Neural G0: a quiescent-like state found in neuroepithelial-derived cells and glioma

Published on (GMT) by Christopher Plaisier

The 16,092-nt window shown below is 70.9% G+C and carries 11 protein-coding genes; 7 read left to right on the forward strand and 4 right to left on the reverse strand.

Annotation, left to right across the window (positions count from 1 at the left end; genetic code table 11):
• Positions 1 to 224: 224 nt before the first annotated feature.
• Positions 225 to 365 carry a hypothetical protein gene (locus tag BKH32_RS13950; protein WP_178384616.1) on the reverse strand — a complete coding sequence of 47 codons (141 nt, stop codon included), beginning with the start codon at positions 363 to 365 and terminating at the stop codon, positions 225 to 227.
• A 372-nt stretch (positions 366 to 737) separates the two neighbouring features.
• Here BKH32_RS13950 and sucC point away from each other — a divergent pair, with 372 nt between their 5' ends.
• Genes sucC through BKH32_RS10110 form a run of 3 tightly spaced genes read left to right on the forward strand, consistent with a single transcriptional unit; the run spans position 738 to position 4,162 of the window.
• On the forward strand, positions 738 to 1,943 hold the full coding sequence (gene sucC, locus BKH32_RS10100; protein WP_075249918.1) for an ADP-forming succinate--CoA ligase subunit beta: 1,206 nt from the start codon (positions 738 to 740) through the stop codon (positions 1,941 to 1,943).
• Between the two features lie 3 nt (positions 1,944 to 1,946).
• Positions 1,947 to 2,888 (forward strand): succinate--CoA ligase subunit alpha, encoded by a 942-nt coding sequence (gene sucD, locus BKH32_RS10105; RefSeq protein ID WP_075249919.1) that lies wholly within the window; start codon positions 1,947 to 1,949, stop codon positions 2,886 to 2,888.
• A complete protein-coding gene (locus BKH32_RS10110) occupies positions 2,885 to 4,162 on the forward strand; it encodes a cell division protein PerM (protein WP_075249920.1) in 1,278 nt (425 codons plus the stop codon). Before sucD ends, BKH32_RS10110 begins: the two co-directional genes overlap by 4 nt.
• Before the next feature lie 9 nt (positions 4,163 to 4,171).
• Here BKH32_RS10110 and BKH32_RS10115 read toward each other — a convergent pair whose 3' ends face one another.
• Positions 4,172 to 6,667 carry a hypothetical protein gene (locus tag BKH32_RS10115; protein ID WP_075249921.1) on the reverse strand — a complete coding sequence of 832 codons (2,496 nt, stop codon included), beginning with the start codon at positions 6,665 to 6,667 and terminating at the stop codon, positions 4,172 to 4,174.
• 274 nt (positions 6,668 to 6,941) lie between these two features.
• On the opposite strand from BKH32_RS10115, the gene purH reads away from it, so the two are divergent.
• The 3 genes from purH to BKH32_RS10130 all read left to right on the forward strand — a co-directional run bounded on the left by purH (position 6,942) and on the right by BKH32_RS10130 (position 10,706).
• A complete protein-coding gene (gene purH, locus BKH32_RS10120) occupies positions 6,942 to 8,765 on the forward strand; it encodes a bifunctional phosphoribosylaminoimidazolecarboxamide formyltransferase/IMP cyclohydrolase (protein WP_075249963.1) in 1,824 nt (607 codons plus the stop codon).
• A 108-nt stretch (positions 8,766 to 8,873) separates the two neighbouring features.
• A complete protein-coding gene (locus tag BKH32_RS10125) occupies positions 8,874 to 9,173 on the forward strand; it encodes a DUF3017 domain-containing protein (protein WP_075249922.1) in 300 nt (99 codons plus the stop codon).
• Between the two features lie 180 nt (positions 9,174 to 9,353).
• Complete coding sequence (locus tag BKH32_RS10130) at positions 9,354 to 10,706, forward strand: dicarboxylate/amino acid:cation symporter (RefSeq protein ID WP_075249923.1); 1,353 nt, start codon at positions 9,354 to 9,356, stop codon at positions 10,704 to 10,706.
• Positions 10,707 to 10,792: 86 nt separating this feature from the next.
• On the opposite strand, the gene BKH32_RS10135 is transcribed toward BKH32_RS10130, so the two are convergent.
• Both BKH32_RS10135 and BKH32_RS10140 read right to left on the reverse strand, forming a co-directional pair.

In depth knowledge of the cellular states associated with normal and disease tissue homeostasis is critical for understanding disease etiology and uncovering therapeutic opportunities. Here, we used single cell RNA-seq to survey the cellular states of neuroepithelial-derived cells in cortical and neurogenic regions of developing and adult mammalian brain to compare with 38,474 cells obtained from 59 human gliomas, as well as pluripotent ESCs, endothelial cells, CD45+ immune cells, and non-CNS cancers. This analysis suggests that a significant portion of neuroepithelial-derived stem and progenitor cells and glioma cells that are not in G2/M or S phase exist in two states: G1 or Neural G0, defined by expression of certain neuro-developmental genes. In gliomas, higher overall Neural G0 gene expression is significantly associated with less aggressive gliomas, IDH1 mutation, and extended patient survival, while also anti-correlated with cell cycle gene expression. Knockout of genes associated with the Hippo/Yap and p53 pathways diminished Neural G0 in vitro, resulting in faster G1 transit, down regulation of quiescence-associated markers, and loss of Neural G0 gene expression. Thus, Neural G0 is a dynamic cellular state required for indolent cell cycles in neural-specified stem and progenitors poised for cell division. As a result, Neural G0 occupancy may be an important determinant of glioma tumor progression.
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